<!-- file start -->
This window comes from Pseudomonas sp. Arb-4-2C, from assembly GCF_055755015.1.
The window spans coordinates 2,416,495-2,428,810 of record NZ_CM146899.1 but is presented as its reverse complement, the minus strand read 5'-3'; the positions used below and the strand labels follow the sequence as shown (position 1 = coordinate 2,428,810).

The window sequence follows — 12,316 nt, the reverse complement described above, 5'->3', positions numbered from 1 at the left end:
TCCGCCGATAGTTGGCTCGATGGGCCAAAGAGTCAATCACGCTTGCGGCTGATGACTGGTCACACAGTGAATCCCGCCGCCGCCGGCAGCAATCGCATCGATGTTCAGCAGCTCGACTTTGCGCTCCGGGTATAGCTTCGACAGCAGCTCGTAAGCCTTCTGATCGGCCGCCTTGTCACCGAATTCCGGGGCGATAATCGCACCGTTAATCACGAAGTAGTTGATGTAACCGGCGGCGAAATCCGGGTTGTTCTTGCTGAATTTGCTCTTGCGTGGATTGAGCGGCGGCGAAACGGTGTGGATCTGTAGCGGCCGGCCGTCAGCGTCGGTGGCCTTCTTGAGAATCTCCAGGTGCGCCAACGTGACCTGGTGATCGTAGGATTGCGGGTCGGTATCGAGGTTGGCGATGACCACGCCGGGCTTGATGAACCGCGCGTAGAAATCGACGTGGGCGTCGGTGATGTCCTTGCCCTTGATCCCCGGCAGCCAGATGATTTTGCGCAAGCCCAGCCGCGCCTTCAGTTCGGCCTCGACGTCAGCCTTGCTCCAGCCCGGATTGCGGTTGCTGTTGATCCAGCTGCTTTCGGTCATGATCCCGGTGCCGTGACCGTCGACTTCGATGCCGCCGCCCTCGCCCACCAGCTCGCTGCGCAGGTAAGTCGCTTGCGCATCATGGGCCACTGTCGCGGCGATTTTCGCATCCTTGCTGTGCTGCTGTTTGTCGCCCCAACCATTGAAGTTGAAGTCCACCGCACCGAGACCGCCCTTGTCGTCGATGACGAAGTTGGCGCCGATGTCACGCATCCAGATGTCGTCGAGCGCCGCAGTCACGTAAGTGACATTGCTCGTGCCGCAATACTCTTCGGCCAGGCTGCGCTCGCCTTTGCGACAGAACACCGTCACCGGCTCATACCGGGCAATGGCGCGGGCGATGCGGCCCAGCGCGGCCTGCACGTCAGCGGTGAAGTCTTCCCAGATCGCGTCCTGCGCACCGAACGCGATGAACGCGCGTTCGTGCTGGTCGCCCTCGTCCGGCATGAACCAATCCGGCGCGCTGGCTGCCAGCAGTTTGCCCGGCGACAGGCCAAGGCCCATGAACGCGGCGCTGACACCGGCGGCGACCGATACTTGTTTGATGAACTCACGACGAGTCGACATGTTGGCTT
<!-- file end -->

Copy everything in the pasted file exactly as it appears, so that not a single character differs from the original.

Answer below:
This window comes from Pseudomonas sp. Arb-4-2C, from assembly GCF_055755015.1.
The window spans coordinates 2,416,495-2,428,810 of record NZ_CM146899.1 but is presented as its reverse complement, the minus strand read 5'-3'; the positions used below and the strand labels follow the sequence as shown (position 1 = coordinate 2,428,810).

The window sequence follows — 12,316 nt, the reverse complement described above, 5'->3', positions numbered from 1 at the left end:
TCCGCCGATAGTTGGCTCGATGGGCCAAAGAGTCAATCACGCTTGCGGCTGATGACTGGTCACACAGTGAATCCCGCCGCCGCCGGCAGCAATCGCATCGATGTTCAGCAGCTCGACTTTGCGCTCCGGGTATAGCTTCGACAGCAGCTCGTAAGCCTTCTGATCGGCCGCCTTGTCACCGAATTCCGGGGCGATAATCGCACCGTTAATCACGAAGTAGTTGATGTAACCGGCGGCGAAATCCGGGTTGTTCTTGCTGAATTTGCTCTTGCGTGGATTGAGCGGCGGCGAAACGGTGTGGATCTGTAGCGGCCGGCCGTCAGCGTCGGTGGCCTTCTTGAGAATCTCCAGGTGCGCCAACGTGACCTGGTGATCGTAGGATTGCGGGTCGGTATCGAGGTTGGCGATGACCACGCCGGGCTTGATGAACCGCGCGTAGAAATCGACGTGGGCGTCGGTGATGTCCTTGCCCTTGATCCCCGGCAGCCAGATGATTTTGCGCAAGCCCAGCCGCGCCTTCAGTTCGGCCTCGACGTCAGCCTTGCTCCAGCCCGGATTGCGGTTGCTGTTGATCCAGCTGCTTTCGGTCATGATCCCGGTGCCGTGACCGTCGACTTCGATGCCGCCGCCCTCGCCCACCAGCTCGCTGCGCAGGTAAGTCGCTTGCGCATCATGGGCCACTGTCGCGGCGATTTTCGCATCCTTGCTGTGCTGCTGTTTGTCGCCCCAACCATTGAAGTTGAAGTCCACCGCACCGAGACCGCCCTTGTCGTCGATGACGAAGTTGGCGCCGATGTCACGCATCCAGATGTCGTCGAGCGCCGCAGTCACGTAAGTGACATTGCTCGTGCCGCAATACTCTTCGGCCAGGCTGCGCTCGCCTTTGCGACAGAACACCGTCACCGGCTCATACCGGGCAATGGCGCGGGCGATGCGGCCCAGCGCGGCCTGCACGTCAGCGGTGAAGTCTTCCCAGATCGCGTCCTGCGCACCGAACGCGATGAACGCGCGTTCGTGCTGGTCGCCCTCGTCCGGCATGAACCAATCCGGCGCGCTGGCTGCCAGCAGTTTGCCCGGCGACAGGCCAAGGCCCATGAACGCGGCGCTGACACCGGCGGCGACCGATACTTGTTTGATGAACTCACGACGAGTCGACATGTTGGCTT